We know how much of universities’ research impact is local—but not whether that’s the right amount, say Jonathan Grant and Kirstie Hewlett.
The social and economic divides revealed by the 2016 Brexit referendum have prompted a focus on the issue of place in science and innovation. The most tangible example of this is the £236 million Strength in Places fund trailed in the 2017 Industrial Strategy White Paper and incorporated in UK Research and Innovation’s delivery plan, published in June.
There are still doubts, however, over whether universities’ contributions to their regions are valued as they should be. The Civic University Commission’s February report, Truly Civic, noted that in the Research Excellence Framework, “‘local research’ is by definition inferior to international research”, and argued that REF criteria should be amended to reward locally focused research.
However, the commission did not assess the extent of local research impact, or suggest what an acceptable level might be. We decided to address this data gap by analysing the 6,679 non- redacted impact case studies submitted to REF 2014.
We found that 1,795 case studies—27 per cent—mention the city in which the submitting university is based, implying some form of local impact. The 12 institutions with the highest proportion of case studies mentioning their home city are shown in the figure.
Of these, only four belong to the Russell Group of (self-declared) research-intensive universities. This is slightly misleading, as Russell Group universities had relatively large REF submissions averaging 115 case studies, accounting for just over 40 per cent of all those submitted. Overall, 36 per cent of submissions from Russell Group institutions named their home city.
To refine this crude estimate, we read 10 per cent, 179, of the case studies identified as showing local impact, chosen at random. This revealed false positives, such as references to city names that did not refer to impact. To look for false negatives, such as local impacts not picked up by the search, we read 179 case studies that had not been captured in the initial search.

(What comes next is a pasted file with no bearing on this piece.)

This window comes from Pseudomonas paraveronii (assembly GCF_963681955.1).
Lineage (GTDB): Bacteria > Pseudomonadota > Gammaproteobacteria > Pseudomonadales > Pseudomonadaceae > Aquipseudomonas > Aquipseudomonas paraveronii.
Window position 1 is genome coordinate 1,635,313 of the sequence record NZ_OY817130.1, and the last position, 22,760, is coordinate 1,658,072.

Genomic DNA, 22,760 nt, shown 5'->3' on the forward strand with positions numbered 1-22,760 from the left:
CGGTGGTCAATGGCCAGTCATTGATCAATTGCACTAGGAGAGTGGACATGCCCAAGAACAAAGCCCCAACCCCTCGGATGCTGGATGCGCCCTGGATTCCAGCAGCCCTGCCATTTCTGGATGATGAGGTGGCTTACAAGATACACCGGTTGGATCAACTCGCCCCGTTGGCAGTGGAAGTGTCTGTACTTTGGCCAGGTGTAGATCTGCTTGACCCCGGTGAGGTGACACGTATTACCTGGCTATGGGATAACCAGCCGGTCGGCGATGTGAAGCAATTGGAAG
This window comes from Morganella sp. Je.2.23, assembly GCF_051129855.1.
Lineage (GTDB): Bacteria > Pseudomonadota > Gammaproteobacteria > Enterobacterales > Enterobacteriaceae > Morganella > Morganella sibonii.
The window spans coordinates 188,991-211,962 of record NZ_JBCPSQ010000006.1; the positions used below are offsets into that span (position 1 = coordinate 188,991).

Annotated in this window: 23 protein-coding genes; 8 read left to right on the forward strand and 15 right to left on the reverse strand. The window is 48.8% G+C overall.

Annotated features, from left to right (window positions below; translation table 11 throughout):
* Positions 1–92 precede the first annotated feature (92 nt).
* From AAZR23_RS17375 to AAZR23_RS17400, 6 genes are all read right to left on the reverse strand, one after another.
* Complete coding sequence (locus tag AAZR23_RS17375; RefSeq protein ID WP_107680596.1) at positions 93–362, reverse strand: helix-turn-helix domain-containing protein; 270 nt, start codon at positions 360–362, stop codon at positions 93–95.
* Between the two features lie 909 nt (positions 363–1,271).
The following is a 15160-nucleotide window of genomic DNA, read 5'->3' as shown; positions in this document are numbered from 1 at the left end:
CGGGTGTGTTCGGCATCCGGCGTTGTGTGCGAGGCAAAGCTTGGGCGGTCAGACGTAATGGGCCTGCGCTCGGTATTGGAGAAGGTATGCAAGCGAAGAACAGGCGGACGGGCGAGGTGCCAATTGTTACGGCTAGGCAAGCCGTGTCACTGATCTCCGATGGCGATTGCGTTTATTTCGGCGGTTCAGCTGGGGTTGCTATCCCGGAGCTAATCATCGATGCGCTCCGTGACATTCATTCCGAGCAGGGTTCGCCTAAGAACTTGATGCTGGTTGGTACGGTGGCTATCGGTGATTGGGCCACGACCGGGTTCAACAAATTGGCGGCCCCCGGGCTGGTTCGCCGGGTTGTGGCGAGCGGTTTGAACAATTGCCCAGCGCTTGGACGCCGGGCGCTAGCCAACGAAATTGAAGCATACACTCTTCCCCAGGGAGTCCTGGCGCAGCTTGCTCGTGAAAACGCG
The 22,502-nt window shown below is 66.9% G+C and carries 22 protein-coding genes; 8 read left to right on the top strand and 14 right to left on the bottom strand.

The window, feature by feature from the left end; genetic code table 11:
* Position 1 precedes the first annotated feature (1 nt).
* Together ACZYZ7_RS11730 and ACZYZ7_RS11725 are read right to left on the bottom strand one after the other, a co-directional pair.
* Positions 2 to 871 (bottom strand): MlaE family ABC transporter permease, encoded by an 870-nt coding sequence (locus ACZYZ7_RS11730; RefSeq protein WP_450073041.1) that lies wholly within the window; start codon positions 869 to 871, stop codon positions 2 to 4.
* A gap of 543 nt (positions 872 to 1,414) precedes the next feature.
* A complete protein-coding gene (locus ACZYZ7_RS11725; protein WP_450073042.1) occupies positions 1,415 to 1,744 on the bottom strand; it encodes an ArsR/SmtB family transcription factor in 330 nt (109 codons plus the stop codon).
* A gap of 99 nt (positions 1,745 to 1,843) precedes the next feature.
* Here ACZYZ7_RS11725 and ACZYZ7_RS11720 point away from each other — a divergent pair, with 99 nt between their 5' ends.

This revealed 67 false positives and 15 false negatives, suggesting that a crude search is largely reliable, but overestimates local impact. Adjusting for search-term errors, a reasonable estimate is that just under one in five case studies submitted to REF 2014 demonstrate local research impact.
Judged by REF submissions, university research already has local impact. The question is whether an average of about 20 per cent is too high, too low or about right. This is very difficult to answer, but given the current policy focus on place, perhaps we should expect the proportion of local case studies to increase in REF 2021.
A related issue raised by the Civic University Commission is whether REF criteria should change to support policy. Currently, research that is “recognised nationally” is only rated 1*, and thus does not attract any financial reward. “World leading research”, on the other hand, is rated 4* and attracts significant resources.
The criteria for assessing impact in REF 2014 were slightly different, based on the “reach” and “significance” of the research. In other words, local impact is not by definition inferior to international impact, but is treated similarly in the assessment and rating of impact sub-profiles.
The priority, then, seems not to be amending the REF evaluation criteria, but having a debate as to what proportion of a university’s research impact we, as tax payers, should expect to occur locally. To be fair, this was the commission’s primary call to action.
Jonathan Grant is vice-president and vice principal for service, and Kirstie Hewlett is a research associate in the Policy Institute at King’s College London
This article also appeared in Research Fortnight